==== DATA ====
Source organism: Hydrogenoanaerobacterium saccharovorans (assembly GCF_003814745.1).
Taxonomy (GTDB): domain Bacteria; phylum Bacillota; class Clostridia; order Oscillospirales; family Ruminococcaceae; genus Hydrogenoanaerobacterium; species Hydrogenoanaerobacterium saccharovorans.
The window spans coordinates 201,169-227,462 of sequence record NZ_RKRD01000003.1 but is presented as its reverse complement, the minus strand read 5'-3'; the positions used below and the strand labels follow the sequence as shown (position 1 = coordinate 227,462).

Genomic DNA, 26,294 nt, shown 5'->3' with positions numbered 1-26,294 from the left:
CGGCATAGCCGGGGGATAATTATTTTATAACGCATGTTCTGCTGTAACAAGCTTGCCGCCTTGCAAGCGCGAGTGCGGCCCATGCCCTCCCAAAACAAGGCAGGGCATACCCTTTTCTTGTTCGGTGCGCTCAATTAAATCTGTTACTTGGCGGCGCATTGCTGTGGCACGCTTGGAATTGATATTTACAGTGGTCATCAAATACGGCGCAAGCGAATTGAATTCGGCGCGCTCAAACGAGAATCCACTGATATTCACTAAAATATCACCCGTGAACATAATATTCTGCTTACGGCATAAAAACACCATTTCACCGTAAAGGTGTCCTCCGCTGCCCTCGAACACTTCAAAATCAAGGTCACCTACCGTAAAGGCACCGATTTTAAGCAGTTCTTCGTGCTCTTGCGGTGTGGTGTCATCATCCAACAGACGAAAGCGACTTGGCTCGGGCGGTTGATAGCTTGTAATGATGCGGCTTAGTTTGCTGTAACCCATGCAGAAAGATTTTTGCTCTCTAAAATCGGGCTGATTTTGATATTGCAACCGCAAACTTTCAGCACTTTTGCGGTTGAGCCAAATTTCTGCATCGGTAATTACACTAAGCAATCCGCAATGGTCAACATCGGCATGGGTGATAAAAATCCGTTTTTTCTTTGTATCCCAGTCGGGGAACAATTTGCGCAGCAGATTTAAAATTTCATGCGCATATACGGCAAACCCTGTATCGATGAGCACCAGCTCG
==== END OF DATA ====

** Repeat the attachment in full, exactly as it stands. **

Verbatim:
Source organism: Hydrogenoanaerobacterium saccharovorans (assembly GCF_003814745.1).
Taxonomy (GTDB): domain Bacteria; phylum Bacillota; class Clostridia; order Oscillospirales; family Ruminococcaceae; genus Hydrogenoanaerobacterium; species Hydrogenoanaerobacterium saccharovorans.
The window spans coordinates 201,169-227,462 of sequence record NZ_RKRD01000003.1 but is presented as its reverse complement, the minus strand read 5'-3'; the positions used below and the strand labels follow the sequence as shown (position 1 = coordinate 227,462).

Genomic DNA, 26,294 nt, shown 5'->3' with positions numbered 1-26,294 from the left:
CGGCATAGCCGGGGGATAATTATTTTATAACGCATGTTCTGCTGTAACAAGCTTGCCGCCTTGCAAGCGCGAGTGCGGCCCATGCCCTCCCAAAACAAGGCAGGGCATACCCTTTTCTTGTTCGGTGCGCTCAATTAAATCTGTTACTTGGCGGCGCATTGCTGTGGCACGCTTGGAATTGATATTTACAGTGGTCATCAAATACGGCGCAAGCGAATTGAATTCGGCGCGCTCAAACGAGAATCCACTGATATTCACTAAAATATCACCCGTGAACATAATATTCTGCTTACGGCATAAAAACACCATTTCACCGTAAAGGTGTCCTCCGCTGCCCTCGAACACTTCAAAATCAAGGTCACCTACCGTAAAGGCACCGATTTTAAGCAGTTCTTCGTGCTCTTGCGGTGTGGTGTCATCATCCAACAGACGAAAGCGACTTGGCTCGGGCGGTTGATAGCTTGTAATGATGCGGCTTAGTTTGCTGTAACCCATGCAGAAAGATTTTTGCTCTCTAAAATCGGGCTGATTTTGATATTGCAACCGCAAACTTTCAGCACTTTTGCGGTTGAGCCAAATTTCTGCATCGGTAATTACACTAAGCAATCCGCAATGGTCAACATCGGCATGGGTGATAAAAATCCGTTTTTTCTTTGTATCCCAGTCGGGGAACAATTTGCGCAGCAGATTTAAAATTTCATGCGCATATACGGCAAACCCTGTATCGATGAGCACCAGCTCG